Adobe retracts incorrect statements about OS X Lion Flash performance
Georgia really wants Flash support on the iPad, with the option to toggle it on and off as she so chooses, and I've said in the past I'd like a Flash Player app (Flash is technically more than just video, but 90% of the time people talk about wanting Flash they just want their videos.) But [stuff] like this really makes me question if I even want that. When OS X Lion debuted earlier this week, Adobe quickly blasted off a blog post saying Apple had killed hardware acceleration and Apple was to blame for poor Flash performance in Lion.
And fair enough. It's not like Apple provided a beta process, with a preview release in early June and a GM candidate several weeks ago. It's not like major developers like Adobe didn't have time or opportunity to get the beta, get it running on as many Macs as possible, and figure out any issues before the public release. Except they did. Three developer previews, and perhaps more given Apple's tradition of working closely with big software
The final release of Mac OS X Lion (10.7) provides the same support for Flash hardware video acceleration as Mac OS X Snow Leopard (10.6). The previous “Known Issue” described in a tech note suggesting that video hardware acceleration was disabled in Lion was incorrect and based on tests with a pre-release version of Mac OS X Lion that related to only one particular Mac GPU configuration. We continue to work closely with Apple to provide Flash Player users with a high quality experience on Mac computers.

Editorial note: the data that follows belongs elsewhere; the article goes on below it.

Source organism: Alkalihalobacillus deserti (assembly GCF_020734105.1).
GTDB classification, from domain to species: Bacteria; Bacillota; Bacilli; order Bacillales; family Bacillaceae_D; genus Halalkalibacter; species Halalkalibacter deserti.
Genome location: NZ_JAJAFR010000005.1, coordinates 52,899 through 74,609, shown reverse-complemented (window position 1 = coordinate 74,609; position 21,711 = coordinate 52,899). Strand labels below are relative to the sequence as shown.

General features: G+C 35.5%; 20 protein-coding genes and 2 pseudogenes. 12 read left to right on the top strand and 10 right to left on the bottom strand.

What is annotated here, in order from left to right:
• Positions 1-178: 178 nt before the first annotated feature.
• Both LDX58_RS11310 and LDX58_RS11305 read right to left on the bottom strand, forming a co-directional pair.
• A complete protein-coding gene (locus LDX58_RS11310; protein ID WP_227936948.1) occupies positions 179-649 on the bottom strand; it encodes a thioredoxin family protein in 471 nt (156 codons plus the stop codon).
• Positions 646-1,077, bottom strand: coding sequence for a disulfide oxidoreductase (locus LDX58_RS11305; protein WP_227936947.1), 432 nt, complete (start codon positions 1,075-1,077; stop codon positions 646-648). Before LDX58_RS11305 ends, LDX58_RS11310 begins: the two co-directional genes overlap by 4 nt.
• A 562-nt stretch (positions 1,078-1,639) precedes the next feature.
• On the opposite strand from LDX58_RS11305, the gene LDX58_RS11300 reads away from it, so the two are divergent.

"A" pre-release version, "only one particular Mac GPU configuration"?! And based on that they blast Apple in a blog post that gets wide pick up? Nice.
The retraction is classy but Adobe's failed to innovate or improve Flash for much of the last decade. It's the IE6 of plugins. In 2007 people complained about the lack of Flash on the iPhone and blamed Apple -- when there was no version of Flash that could run on the iPhone. Now, 4 years later, there's still no decent Flash for mobile, only various levels of beta that work only for Flash video, and even then are hit and miss at best (PlayBook and TouchPad both have serious firepower behind them and even they don't approach a consistently great user experience for Flash.)
So either the Flash technology is great and deserves to continue, and is just taking longer than anyone would like to get there, or it was a proprietary filler, like ActiveX, that was clumsy but useful, and has reached its limits. Either way, my advice to Adobe remains the same -- shut up. Stop bitching, stop blogging, and ship a great version of Flash for mobile. And for Mac. You've had a decade for the latter and almost half that for the former.
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